Wade Shepard, Bloomberg
Thanks to more than a trillion dollars of prospective investment — led by China — the Silk Road is rising again.
For travellers, this means a wealth of new destinations to explore — some sprung from deserts overnight and others that have for too long been left off tourist maps.
Here are a few locations to check out
For food lovers: Xi’an, China
The heart of the original Silk Road was inarguably the central Chinese city of Chang’an, or modern-day Xi’an. In the eighth century, it was the largest and most cosmopolitan city in the world — a beacon for traders from all corners of Asia. Now an international trade hub with 12 million residents, Xi’an is reclaiming its former glory as the eastern terminus of the Belt and Road — perhaps no surprise, considering it’s the hometown of President Xi Jinping.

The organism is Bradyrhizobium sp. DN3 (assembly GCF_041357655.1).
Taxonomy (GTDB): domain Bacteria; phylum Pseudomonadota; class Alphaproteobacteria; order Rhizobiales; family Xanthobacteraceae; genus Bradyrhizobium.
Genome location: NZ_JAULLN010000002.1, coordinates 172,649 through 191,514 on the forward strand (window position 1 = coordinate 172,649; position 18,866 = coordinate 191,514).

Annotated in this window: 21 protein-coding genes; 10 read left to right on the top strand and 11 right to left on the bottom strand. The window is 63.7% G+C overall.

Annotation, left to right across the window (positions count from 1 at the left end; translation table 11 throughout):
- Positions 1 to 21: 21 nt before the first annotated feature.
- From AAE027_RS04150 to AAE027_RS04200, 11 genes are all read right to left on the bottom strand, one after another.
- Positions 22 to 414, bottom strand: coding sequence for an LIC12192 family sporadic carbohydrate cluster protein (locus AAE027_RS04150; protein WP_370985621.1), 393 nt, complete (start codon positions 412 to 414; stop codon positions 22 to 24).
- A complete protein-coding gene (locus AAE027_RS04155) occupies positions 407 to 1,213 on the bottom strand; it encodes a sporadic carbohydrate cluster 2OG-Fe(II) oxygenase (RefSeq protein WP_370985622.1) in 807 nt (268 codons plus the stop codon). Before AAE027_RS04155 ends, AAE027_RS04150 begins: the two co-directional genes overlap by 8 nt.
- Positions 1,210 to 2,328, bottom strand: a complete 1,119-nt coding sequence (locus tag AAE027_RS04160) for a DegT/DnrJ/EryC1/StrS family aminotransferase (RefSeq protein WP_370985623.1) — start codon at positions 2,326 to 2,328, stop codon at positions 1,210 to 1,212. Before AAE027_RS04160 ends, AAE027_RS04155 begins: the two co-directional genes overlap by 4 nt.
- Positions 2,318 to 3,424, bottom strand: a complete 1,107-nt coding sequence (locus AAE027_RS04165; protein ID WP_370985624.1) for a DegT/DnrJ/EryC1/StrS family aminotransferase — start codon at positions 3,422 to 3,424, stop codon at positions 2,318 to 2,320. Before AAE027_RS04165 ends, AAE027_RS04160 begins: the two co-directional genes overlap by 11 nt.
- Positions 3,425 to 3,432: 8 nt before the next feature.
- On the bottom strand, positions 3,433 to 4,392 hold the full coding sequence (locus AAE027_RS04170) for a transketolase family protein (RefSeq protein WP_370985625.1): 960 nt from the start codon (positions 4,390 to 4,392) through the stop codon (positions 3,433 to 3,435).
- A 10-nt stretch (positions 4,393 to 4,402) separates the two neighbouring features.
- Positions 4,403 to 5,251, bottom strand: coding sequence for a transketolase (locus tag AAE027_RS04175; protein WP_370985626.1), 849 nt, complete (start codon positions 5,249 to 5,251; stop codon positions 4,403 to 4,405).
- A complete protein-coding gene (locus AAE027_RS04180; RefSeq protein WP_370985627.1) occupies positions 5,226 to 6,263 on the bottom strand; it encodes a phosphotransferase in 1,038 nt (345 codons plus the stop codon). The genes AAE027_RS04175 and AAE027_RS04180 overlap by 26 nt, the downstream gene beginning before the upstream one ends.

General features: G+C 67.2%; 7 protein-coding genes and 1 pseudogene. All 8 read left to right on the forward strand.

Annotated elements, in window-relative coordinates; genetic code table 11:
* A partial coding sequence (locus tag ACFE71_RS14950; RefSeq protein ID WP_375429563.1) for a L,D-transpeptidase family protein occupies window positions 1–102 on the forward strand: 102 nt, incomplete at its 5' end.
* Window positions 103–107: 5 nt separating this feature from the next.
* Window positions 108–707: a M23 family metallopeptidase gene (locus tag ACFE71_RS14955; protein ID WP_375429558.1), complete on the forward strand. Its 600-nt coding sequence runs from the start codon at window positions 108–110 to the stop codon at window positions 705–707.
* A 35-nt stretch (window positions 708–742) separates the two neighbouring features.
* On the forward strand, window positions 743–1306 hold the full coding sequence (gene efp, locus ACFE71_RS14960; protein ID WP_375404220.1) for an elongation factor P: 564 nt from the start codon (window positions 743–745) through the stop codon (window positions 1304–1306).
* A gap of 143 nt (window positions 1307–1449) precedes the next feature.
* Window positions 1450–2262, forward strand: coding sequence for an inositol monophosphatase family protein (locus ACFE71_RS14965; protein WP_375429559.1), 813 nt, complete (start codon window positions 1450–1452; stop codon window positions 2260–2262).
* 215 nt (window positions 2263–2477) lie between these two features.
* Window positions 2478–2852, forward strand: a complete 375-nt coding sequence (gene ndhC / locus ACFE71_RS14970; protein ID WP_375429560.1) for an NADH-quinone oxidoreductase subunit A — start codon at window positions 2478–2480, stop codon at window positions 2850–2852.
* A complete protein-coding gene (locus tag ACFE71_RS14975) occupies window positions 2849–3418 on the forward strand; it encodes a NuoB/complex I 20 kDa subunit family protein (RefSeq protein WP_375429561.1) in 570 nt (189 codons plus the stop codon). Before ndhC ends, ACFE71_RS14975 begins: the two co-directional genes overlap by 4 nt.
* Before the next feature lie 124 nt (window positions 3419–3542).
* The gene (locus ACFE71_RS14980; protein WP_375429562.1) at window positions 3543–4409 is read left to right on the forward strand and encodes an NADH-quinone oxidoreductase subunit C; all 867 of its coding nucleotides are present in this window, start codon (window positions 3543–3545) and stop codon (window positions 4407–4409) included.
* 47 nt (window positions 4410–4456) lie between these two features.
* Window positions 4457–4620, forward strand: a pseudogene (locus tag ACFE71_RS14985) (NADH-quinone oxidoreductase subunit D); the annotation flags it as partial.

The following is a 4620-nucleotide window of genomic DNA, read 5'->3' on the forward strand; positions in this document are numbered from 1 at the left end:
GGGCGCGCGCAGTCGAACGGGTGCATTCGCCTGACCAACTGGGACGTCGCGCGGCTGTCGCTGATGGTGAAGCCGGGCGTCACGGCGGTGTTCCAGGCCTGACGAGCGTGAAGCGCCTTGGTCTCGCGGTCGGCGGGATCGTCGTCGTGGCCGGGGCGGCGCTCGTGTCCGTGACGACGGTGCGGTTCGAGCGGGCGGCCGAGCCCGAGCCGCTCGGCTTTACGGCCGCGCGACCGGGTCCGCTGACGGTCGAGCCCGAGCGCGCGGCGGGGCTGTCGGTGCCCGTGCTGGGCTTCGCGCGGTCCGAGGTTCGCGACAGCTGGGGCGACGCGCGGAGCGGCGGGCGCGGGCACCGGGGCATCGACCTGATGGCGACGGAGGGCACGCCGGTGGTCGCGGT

How much time you’ll need: Three to five days
What to see and do: While most visitors know Xi’an for its iconic terracotta army, there is much more to the place. Start at Tang West Market which is said to have been the precise, historic start of the old Silk Road; today, it’s a shopping bonanza for faux antique daggers to jade-bejeweled brass pots. Make a pit stop at the Tang West Market Museum which has one of the world’s biggest displays of relics from all sides of the Silk Road. Then make your way to the city’s Muslim quarter.
Be adventurous and try foods you’ve never tasted before: spicy camel skewers, wholesome quarter-inch-wide biang biang noodles, and delicately sweet persimmon doughnuts. Want a glimpse of the city’s modern edge? Head to Chanba Ecological Zone, a landfill that’s been converted into a sparkling new urban area.
For architecture buffs: Uzbekistan
Uzbekistan’s ancient cities still stand remarkably intact — along with their ornate, mosaic-laden monuments. As a result, this country brims with a fascinating sense of history, layers of architectural and religious heritage, and a global mélange of cultural traditions forged over millennia.
There’s been an uptick in creatively designed accommodations tucked into old caravansaries — where ancient traders would work and sleep — in the old town of Samarkand and in the old walled city of Kiva. And the best newcomers have been exceptional.